Better to go to the company headquarters than to residential areas on the outskirts
In districts that are already well connected by buses and trains, there are often three or four sharing offers.
"But they no longer really improve mobility and public transport makes much more sense for climate protection," criticizes the scientist.
On request, however, the providers pointed out that what they offer was especially important in the city center - despite the good local transport connections. A WeShare spokesman explains that there are still many people living there with their own cars, for whom local public transport alone is not enough to finally get rid of the vehicle. “Car sharing can be the decisive reason here.” In contrast, where there is no well-developed public transport system, having one's own car seems all the more indispensable - car sharing is difficult.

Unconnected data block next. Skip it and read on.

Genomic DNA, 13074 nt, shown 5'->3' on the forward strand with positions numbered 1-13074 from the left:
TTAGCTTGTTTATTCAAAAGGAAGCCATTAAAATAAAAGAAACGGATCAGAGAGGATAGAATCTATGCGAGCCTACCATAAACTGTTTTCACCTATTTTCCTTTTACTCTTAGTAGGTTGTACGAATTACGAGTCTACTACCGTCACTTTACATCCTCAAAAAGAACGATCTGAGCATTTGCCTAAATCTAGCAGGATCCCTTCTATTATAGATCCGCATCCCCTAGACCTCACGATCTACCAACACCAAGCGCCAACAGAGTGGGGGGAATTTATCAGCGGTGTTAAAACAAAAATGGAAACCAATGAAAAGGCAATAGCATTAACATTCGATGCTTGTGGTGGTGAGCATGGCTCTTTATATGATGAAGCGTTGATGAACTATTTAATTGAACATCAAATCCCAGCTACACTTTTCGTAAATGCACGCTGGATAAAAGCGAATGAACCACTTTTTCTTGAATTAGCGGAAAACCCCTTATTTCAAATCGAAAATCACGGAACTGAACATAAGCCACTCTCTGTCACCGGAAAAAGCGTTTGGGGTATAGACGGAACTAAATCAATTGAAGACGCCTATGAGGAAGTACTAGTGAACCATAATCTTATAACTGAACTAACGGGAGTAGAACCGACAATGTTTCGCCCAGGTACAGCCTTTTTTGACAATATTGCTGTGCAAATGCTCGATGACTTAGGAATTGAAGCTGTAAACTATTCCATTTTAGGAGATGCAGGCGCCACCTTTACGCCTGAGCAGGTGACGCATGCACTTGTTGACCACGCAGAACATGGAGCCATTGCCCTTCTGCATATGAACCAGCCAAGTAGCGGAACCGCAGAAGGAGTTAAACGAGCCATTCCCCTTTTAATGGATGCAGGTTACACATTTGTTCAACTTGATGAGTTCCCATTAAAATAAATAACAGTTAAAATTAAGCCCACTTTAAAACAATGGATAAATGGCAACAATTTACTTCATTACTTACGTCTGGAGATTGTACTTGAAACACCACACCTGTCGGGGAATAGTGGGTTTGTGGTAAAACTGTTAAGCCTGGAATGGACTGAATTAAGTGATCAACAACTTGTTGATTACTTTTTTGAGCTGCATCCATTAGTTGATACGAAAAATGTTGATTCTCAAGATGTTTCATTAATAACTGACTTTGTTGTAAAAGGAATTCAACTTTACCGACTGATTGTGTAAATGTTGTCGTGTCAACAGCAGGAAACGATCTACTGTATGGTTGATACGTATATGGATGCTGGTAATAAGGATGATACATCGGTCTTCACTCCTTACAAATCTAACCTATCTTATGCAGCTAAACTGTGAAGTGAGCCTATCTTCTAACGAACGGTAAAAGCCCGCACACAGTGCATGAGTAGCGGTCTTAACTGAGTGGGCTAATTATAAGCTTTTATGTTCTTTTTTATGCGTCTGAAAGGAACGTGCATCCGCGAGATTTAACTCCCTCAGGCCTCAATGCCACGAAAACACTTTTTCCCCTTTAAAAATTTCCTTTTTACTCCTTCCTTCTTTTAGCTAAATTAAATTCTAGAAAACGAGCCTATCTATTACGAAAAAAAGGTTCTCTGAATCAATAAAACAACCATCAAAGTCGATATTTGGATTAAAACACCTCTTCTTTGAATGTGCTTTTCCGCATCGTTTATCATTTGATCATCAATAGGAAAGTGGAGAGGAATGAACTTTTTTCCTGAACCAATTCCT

But car sharing companies often avoid areas with adequately developed local transport and a high population density.
All three providers investigated avoid the large housing estates of Marzahn and Hellersdorf in northeast Berlin - although Hellersdorf is more densely populated with over 10,000 inhabitants per square kilometer than the Berlin-Mitte district.
A similar picture emerges in Munich, where both the densely populated but remote areas in the Messestadt Riem and the Hasenbergl, which is directly adjacent to the business areas of ShareNow and Miles, are left out.
In the northeast of the metropolis, on the other hand, ShareNow definitely connects areas beyond Munich city center, for example the airport and the area around the headquarters of ProSiebenSat.1 and an Allianz office complex in Unterföhring.
"The providers are almost exclusively active in traffic-attractive areas," explains TUHH expert Aberle.
They evidently shy away from the outskirts, where they could complement the sparsely developed local transport - not to mention the surrounding area.